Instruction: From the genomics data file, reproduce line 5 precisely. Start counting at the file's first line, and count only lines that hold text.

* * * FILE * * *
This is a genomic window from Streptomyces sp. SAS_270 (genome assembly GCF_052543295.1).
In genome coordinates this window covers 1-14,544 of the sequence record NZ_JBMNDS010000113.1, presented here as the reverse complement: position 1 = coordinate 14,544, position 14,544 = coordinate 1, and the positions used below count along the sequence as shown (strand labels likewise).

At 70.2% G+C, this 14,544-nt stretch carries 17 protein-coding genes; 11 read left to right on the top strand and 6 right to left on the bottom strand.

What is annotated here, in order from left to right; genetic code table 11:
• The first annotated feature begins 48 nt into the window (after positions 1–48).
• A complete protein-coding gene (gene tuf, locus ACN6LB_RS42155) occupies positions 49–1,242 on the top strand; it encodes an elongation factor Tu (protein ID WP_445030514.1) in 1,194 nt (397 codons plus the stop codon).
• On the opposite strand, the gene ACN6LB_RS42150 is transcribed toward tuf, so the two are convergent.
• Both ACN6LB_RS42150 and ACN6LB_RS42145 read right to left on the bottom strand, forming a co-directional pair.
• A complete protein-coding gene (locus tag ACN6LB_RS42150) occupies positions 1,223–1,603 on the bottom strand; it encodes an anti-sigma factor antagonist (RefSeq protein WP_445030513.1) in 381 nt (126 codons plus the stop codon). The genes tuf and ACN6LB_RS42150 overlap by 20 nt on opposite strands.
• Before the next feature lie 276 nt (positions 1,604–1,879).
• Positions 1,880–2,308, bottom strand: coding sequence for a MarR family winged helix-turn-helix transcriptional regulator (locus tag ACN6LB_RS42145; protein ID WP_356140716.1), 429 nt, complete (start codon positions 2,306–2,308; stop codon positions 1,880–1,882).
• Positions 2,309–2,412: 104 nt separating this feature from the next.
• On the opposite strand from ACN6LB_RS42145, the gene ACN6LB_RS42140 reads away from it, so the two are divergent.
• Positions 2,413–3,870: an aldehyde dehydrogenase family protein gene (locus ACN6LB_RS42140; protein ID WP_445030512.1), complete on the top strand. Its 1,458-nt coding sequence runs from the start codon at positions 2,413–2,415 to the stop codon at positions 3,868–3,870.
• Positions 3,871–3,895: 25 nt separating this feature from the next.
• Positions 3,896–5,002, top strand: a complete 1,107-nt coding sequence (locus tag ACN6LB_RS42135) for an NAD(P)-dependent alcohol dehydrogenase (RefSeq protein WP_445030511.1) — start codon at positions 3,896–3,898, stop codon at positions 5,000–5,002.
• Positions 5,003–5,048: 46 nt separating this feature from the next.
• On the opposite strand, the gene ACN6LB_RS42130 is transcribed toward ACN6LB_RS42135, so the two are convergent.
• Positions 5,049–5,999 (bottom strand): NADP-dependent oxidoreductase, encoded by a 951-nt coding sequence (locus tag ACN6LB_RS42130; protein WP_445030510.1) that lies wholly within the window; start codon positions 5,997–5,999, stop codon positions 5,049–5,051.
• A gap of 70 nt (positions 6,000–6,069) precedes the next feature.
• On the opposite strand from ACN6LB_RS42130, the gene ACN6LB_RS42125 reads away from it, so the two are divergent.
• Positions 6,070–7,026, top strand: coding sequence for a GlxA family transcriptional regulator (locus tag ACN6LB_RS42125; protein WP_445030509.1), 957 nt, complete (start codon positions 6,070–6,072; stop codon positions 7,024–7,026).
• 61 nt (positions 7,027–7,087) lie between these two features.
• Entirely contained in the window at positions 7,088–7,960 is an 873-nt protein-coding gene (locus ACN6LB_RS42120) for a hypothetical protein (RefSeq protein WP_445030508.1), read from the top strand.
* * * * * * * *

• The first annotated feature begins 48 nt into the window (after positions 1–48).